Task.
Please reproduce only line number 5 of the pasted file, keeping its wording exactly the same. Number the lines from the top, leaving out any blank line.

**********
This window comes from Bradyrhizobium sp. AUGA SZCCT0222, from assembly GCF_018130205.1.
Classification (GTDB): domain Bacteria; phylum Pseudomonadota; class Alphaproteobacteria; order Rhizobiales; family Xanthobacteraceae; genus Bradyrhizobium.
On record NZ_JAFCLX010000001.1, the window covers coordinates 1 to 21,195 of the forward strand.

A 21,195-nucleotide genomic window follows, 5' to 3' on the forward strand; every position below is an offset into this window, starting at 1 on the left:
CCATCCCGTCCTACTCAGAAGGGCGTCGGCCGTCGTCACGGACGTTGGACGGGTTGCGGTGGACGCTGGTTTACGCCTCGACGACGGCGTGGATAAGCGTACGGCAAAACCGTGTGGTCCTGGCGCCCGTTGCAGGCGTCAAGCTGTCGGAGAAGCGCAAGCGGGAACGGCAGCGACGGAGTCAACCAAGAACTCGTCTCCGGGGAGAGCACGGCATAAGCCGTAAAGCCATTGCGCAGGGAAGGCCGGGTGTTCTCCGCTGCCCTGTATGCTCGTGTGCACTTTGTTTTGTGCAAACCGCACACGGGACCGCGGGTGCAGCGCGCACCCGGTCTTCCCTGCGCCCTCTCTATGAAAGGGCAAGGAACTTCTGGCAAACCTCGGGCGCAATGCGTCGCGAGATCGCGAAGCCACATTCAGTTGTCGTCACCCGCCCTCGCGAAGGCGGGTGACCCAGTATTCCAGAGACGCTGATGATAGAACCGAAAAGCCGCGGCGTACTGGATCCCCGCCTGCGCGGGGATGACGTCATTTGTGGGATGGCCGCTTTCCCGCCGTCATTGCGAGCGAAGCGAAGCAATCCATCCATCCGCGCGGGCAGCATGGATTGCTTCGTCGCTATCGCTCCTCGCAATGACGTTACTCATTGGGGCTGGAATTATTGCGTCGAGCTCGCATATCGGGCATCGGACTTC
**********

CCATCCCGTCCTACTCAGAAGGGCGTCGGCCGTCGTCACGGACGTTGGACGGGTTGCGGTGGACGCTGGTTTACGCCTCGACGACGGCGTGGATAAGCGTACGGCAAAACCGTGTGGTCCTGGCGCCCGTTGCAGGCGTCAAGCTGTCGGAGAAGCGCAAGCGGGAACGGCAGCGACGGAGTCAACCAAGAACTCGTCTCCGGGGAGAGCACGGCATAAGCCGTAAAGCCATTGCGCAGGGAAGGCCGGGTGTTCTCCGCTGCCCTGTATGCTCGTGTGCACTTTGTTTTGTGCAAACCGCACACGGGACCGCGGGTGCAGCGCGCACCCGGTCTTCCCTGCGCCCTCTCTATGAAAGGGCAAGGAACTTCTGGCAAACCTCGGGCGCAATGCGTCGCGAGATCGCGAAGCCACATTCAGTTGTCGTCACCCGCCCTCGCGAAGGCGGGTGACCCAGTATTCCAGAGACGCTGATGATAGAACCGAAAAGCCGCGGCGTACTGGATCCCCGCCTGCGCGGGGATGACGTCATTTGTGGGATGGCCGCTTTCCCGCCGTCATTGCGAGCGAAGCGAAGCAATCCATCCATCCGCGCGGGCAGCATGGATTGCTTCGTCGCTATCGCTCCTCGCAATGACGTTACTCATTGGGGCTGGAATTATTGCGTCGAGCTCGCATATCGGGCATCGGACTTC